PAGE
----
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Emerald Group Publishing Limited
Copyright © 2009, Emerald Group Publishing Limited
Article Type: Editorial From: Sensor Review, Volume 29, Issue 2
Our theme for this issue is biomimetics which is basically about developing technologies that mimic nature. Our contributions by Jacquelyn Stroble et al. “An overview of biomimetic sensor technology” and Rob Bogue “Inspired by nature: developments in biomimetic sensors” provide an excellent introduction to this area of technology, including some specific examples of natural triumphs.
Although biomimetics gets most of its inspiration from nature, the final technology that is developed is almost always quite different in physical realization. A sort of biology “tribute band”.
The first stage of any biomimetic project is to gain a detailed understanding of how something works in nature. For example, the Melanophila beetles are able to sense infrared radiation following the expansion of thermoproteins.
If you take a broad view of the major developments in the last one hundred years then electronics and computers would feature at or near the top. With memory storage and processing power still following Moore’s law (i.e. doubling every two years) for a time all things looked to be possible using semiconductor technology. If we were unable to do something at a certain moment in time then we just needed to be patient and wait 15 min.
Of course there are very effective infrared sensors that are based on semiconductor technology. PIR movement detectors being one such implementation. However, while I am sure that developments in semiconductor based infrared sensors are continuing, it is also likely that we are nearing the top of the “S” shaped curve, and that these developments will be small incremental changes.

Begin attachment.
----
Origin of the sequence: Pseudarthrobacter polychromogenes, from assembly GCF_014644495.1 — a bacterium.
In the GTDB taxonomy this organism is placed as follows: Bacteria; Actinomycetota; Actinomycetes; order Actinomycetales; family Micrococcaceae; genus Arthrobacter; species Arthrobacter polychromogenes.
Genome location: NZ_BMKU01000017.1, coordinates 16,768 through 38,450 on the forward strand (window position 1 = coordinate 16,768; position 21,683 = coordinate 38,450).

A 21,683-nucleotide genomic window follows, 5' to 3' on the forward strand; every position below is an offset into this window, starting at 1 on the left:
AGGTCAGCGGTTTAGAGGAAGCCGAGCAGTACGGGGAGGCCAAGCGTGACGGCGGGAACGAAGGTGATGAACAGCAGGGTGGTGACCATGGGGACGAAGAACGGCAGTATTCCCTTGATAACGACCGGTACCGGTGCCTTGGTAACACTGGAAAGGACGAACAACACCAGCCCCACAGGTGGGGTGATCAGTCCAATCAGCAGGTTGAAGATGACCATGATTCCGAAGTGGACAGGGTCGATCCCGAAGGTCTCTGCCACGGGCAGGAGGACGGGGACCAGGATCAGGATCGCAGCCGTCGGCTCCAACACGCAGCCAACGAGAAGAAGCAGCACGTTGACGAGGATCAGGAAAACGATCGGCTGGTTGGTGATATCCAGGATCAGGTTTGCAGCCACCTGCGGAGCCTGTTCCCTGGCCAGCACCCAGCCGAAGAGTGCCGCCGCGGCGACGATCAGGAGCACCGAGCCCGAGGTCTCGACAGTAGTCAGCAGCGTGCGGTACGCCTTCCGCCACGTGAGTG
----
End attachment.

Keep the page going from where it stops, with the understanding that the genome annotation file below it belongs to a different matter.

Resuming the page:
This is where nature comes to our aid. Nature did not set out to develop an infrared sensor for the beetle. It just happened over billions of years by natural evolution based either on small differences between successive generations of the same species or by cross breeding, or by a combination of these two mechanisms. The end result, or at least the result at this stage in its evolution; is a beetle that can detect forest fires at a distance of many kilometers, and presumably this gives it enough time to get itself back down a burrow or wherever else it lives, so that it has a good chance of surviving the inferno.
I consider it most unlikely that our scientists and engineers would have separately come up with the idea of detecting infrared by measuring the expansion of a thermoprotein without the humble beetle showing them the way.
Once you have determined how the natural sensor works the next task is its implementation. Size matters in such things and many developments have only recently been made possible by the progress of nanotechnology and the whole science of making very small structures and mechanisms. We are not yet able to exactly mimic nature’s structures, however this is not necessarily important as long as we can develop mechanisms that do what we want them to do. For example, the expansion of the thermoprotein cannot be measured using an artificial nerve, but we can do it by bouncing a laser beam off structure that includes a layer of the protein, and measuring its deflection.
By marrying together our knowledge of natural mechanisms with a few innovations of our own (nature has yet to develop a laser) we can further expand our technological boundaries.